Rowman & Littlefield Publishers / Rowman & Littlefield International
Trim: 6¼ x 9¼
978-1-78661-075-1 • Hardback • October 2018 • $139.00 • (£107.00)
978-1-78661-076-8 • Paperback • October 2018 • $47.00 • (£36.00)
978-1-78661-077-5 • eBook • October 2018 • $44.50 • (£34.00)
Emily Brady is Professor of Philosophy and Director of Glasscock Center for Humanities Research at Texas A&M University. She works in the areas of aesthetics and philosophy of art, environmental ethics, environmental humanities, and animal studies. She has published widely in aesthetics and environmental philosophy, and her most recent book is The Sublime in Modern Philosophy: Aesthetics, Ethics and Nature (Cambridge University Press, 2013).
Dr Isis Brook is Head of Faculty and Senior Lecturer at Crossfields Institute International. She has held philosophy lectureships at Lancaster University, where she also served as a Faculty Teaching Dean, and the University of Central Lancashire. Her research and publications range across aesthetics, environmental ethics, and phenomenology. She is especially interested in responses to gardens and landscapes, and how these responses can be made more sensitive and ultimately shape who we are.
Dr Jonathan Prior is Lecturer in Human Geography at Cardiff University. His research and publications take an interdisciplinary approach, spanning environmental philosophy, sound studies, and landscape research. He is interested in the relationship between environmental values and the production of environmental policies, as a means to understand what motivates and underpins different ways of conceptualising the more-than-human world when humans seek to implement conservation, ecological restoration, or environmental management strategies.
Acknowledgements / List of Figures / 1. Introduction: Environmental Aesthetics Between Nature and Culture / 2. Gardens I: The Picturesque and Engagement with Nature / 3. Gardens II: Ethics, Aesthetics, and Topiary / 4. Agricultural Landscapes / 5. Environmental, Land, and Ecological Art / 6. Ecological Restoration / 7. Conclusion: Aesthetics and Ethics Between Nature and Culture / Bibliography / Index
A welcome collaborative effort that examines both mainstream and quirky instances of modified natural environments, proposes proper modes of aesthetic appreciation for such sites, and urges an ethical stewardship that foregrounds caring for the natural world we inhabit.
— Stephanie Ross, Professor of Philosophy, University of Missouri, St Louis
Until recently, environmental aesthetics was preoccupied with wild or ‘unmodified’ nature. Since the environments we engage with most – like gardens and farmland – are decisively modified by cultural practices, a book on the aesthetics of such environments is especially welcome. The authors provide clear, informed and closely argued discussions of topics that range from topiary and monocultural farming to landscape restoration and environmental art. Their book will surely help to widen the horizons of environmental aesthetics.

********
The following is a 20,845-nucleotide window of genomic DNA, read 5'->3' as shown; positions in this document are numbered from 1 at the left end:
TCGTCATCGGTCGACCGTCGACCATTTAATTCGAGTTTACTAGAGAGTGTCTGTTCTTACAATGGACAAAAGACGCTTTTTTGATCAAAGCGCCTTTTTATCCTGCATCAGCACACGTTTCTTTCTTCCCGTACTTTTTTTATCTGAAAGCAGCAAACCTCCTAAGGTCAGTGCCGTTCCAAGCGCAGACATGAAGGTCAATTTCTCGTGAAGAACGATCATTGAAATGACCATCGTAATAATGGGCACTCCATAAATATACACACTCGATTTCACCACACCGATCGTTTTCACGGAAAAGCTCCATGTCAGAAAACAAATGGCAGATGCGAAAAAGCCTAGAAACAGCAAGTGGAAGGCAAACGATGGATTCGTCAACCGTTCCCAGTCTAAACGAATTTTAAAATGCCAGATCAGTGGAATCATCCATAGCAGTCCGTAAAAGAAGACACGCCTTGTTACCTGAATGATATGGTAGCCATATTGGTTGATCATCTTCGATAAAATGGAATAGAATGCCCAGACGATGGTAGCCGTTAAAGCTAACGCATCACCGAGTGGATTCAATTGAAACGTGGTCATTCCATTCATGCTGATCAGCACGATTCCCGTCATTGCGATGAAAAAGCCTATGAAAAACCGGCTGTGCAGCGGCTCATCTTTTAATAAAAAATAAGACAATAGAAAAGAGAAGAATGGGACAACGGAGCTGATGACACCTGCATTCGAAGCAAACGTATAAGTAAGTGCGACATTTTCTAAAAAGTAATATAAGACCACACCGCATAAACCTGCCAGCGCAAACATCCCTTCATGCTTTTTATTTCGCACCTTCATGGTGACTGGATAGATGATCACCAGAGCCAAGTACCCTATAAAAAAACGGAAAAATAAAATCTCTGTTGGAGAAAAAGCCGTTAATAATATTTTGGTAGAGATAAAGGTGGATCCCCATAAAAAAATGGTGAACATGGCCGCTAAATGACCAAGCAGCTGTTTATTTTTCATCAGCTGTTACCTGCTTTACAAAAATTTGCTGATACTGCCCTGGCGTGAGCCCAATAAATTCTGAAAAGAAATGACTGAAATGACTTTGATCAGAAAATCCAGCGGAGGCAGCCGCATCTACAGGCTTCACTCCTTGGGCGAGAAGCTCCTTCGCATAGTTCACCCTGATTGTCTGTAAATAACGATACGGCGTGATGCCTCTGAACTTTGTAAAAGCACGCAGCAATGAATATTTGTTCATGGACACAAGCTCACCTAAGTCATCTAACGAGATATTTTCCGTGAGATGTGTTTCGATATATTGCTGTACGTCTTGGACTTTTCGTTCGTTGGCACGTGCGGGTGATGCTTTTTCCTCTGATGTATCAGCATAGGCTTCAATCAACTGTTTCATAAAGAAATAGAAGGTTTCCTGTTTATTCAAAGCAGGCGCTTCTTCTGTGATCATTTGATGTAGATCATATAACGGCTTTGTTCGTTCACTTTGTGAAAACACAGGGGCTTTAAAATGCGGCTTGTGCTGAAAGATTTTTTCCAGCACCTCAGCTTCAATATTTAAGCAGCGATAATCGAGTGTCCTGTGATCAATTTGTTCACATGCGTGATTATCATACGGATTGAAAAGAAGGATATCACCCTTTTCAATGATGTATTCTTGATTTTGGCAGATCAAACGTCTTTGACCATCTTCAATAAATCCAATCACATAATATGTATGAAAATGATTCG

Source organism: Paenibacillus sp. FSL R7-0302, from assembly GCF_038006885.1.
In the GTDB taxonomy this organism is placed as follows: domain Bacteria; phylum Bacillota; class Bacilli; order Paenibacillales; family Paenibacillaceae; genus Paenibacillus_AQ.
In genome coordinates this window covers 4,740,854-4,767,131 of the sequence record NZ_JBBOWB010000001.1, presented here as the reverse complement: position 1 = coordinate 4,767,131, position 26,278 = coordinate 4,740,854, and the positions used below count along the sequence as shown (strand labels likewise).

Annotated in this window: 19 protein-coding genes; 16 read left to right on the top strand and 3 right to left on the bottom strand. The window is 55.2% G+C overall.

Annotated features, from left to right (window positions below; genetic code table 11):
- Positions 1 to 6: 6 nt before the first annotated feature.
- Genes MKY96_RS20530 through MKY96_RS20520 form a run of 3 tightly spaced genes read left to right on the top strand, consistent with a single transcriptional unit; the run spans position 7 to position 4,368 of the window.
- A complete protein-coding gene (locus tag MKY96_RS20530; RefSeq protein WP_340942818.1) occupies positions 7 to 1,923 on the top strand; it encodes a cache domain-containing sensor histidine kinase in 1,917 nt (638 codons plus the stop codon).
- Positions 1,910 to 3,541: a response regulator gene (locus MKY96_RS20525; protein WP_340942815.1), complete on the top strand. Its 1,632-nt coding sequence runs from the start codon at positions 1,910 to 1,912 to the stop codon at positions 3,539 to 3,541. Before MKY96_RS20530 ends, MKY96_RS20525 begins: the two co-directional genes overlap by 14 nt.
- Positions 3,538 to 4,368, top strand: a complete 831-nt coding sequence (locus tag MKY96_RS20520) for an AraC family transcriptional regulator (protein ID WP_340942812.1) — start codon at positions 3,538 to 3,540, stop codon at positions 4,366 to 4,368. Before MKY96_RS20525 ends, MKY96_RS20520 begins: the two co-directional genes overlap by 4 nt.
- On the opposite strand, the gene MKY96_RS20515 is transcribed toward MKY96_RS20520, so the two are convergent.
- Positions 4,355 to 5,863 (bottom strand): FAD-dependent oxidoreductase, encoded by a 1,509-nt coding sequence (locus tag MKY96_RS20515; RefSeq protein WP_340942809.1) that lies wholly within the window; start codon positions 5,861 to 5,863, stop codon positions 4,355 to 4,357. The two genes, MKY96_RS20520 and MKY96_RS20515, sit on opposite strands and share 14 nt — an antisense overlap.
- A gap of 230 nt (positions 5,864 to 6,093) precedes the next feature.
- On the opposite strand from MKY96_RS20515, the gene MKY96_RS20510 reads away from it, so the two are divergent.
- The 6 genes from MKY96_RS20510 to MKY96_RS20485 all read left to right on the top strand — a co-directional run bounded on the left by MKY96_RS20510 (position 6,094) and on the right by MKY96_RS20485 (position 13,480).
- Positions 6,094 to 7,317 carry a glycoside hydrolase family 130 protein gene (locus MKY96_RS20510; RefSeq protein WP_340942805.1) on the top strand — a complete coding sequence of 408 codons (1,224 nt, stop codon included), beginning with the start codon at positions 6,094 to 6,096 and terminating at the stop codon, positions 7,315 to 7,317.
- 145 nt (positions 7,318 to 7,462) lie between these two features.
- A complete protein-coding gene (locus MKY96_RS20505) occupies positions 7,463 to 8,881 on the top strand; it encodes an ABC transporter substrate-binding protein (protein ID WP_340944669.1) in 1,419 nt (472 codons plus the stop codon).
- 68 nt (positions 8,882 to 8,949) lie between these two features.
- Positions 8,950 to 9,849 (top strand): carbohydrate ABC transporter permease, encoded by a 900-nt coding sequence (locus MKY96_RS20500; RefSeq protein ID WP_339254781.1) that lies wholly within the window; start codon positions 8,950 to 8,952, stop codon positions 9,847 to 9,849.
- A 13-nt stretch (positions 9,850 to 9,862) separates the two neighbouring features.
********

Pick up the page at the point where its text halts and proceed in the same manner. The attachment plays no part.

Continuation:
— David E. Cooper, Emeritus Professor, Department of Philosophy, Durham University
Between Nature and Culture: The Aesthetics of Modified Environments is a masterpiece. Clear and well-expressed, the book’s philosophy is optimistic and admirable, and reminds me of the early writings of transcendentalists such as Henry David Thoreau.
— Jai Syvitski, Professor, Department of Geological Sciences, University of Colorado Boulder
This timely and carefully-argued book addresses the various ways that aesthetic value can be created by working with nature. In so doing, it sheds new light on the aesthetic and ethical significance of a wide range of practices, from topiary to stonewalling and from land art to the restoration of post-industrial landscapes. I highly recommend it.
— Simon Paul James, Reader in Philosophy at Durham University; Member of Durham Centre for Ethics and Law in the Life Sciences
In contrast to much of the major work in environmental aesthetics, Between Nature and Culture focuses on the aesthetic potential of modified environments, such as gardens and agricultural landscapes, where the land is intentionally modified to suit human needs and purposes. The book is an excellent introduction to this important area of research as well as a deep discussion of its major themes. It will be an essential source for scholars and a fascinating read for anyone interested in the aesthetic appreciation of the environments in which, as the authors note, most of us spend most of our lives.
— Allen Carlson, Professor Emeritus, Department of Philosophy, University of Alberta